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Working-Class Comic Book HeroesClass Conflict and Populist Politics in Comics$
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Marc DiPaolo

Print publication date: 2018

Print ISBN-13: 9781496816641

Published to University Press of Mississippi: September 2019

DOI: 10.14325/mississippi/9781496816641.001.0001

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PRINTED FROM Mississippi SCHOLARSHIP ONLINE (www.mississippi.universitypressscholarship.com). (c) Copyright University Press of Mississippi, 2022. All Rights Reserved. An individual user may print out a PDF of a single chapter of a monograph in MSSO for personal use.date: 17 May 2022

Jack Kirby

Jack Kirby

The Not-So-Secret Identity of the Thing

Chapter:
(p.191) Jack Kirby
Source:
Working-Class Comic Book Heroes
Author(s):

Andrew Alan Smith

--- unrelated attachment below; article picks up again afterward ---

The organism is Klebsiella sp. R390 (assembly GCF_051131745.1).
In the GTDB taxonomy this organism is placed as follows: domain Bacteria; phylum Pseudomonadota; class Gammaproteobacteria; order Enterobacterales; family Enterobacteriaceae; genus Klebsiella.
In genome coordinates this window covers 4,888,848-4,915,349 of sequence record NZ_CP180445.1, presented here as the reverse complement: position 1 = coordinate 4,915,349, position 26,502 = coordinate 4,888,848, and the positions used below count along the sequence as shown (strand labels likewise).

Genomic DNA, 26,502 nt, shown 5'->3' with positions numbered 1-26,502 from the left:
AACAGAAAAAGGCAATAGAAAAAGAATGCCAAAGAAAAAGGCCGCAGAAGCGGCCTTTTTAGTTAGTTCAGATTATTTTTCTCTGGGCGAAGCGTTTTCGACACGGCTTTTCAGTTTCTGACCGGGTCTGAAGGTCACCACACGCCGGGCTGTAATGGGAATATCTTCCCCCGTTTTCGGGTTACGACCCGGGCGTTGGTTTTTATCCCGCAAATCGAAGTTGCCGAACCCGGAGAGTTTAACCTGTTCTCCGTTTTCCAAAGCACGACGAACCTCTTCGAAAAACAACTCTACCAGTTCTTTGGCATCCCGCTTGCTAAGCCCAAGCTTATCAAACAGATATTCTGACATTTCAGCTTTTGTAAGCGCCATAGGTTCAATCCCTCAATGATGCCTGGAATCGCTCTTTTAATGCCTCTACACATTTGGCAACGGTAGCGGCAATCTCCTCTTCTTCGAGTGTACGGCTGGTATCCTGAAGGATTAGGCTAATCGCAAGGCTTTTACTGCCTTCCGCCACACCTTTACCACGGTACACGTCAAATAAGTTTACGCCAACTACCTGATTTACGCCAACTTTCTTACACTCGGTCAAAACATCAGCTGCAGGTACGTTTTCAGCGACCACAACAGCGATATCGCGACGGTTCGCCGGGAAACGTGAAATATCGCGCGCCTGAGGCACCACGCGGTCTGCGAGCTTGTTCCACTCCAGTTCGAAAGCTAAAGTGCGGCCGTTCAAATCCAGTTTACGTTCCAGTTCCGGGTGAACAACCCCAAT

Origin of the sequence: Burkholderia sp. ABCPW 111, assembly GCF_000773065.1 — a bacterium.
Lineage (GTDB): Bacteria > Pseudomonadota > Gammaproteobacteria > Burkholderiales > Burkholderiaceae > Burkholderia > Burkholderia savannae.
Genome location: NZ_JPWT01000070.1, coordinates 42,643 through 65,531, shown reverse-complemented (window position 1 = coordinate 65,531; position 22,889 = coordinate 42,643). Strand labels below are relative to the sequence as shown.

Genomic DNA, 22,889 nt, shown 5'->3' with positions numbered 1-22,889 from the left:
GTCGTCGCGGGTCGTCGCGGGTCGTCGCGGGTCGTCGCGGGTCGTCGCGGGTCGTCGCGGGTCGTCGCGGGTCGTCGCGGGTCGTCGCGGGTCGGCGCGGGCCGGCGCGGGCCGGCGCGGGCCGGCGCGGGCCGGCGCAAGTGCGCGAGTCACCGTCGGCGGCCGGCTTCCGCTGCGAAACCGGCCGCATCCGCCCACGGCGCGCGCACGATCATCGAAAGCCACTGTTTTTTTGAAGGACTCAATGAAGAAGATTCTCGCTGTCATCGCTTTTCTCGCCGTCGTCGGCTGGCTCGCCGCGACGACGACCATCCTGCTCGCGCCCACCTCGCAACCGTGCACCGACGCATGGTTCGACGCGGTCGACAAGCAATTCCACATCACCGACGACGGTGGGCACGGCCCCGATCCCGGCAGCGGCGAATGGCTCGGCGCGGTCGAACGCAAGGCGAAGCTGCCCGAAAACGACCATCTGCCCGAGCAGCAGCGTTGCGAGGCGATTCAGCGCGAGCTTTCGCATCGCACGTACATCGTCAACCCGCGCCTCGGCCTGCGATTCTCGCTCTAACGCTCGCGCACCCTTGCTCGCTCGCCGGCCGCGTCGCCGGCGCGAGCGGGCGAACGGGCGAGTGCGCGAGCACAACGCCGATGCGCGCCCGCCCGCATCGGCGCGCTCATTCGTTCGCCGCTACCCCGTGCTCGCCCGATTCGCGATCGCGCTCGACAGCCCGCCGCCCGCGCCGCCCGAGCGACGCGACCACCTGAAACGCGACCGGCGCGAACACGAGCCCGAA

Publisher:
University Press of Mississippi
DOI:10.14325/mississippi/9781496816641.003.0008

Ben “The Thing” Grimm of the Fantastic Four is portrayed as a working-class “guy,” despite the vast amount of money at his disposal as a principal in Fantastic Four, Inc. However, his origins go back further than his first appearance in 1961, to the childhood of his co-creator and original artist, Jack Kirby. Kirby, a working-class Jew from the slums of Lower East Side New York City in the early part of the twentieth century, patterned Grimm after himself. Even after both Kirby and cocreator Stan Lee left Fantastic Four, successive writers and artists would include new pieces of background information about the character cementing the direct correlation between the fictional Thing and his real-world creator and alter ego, Jack Kirby.

Keywords:   Jack Kirby, Fantastic Four, Jewish Studies, Comics, working-class

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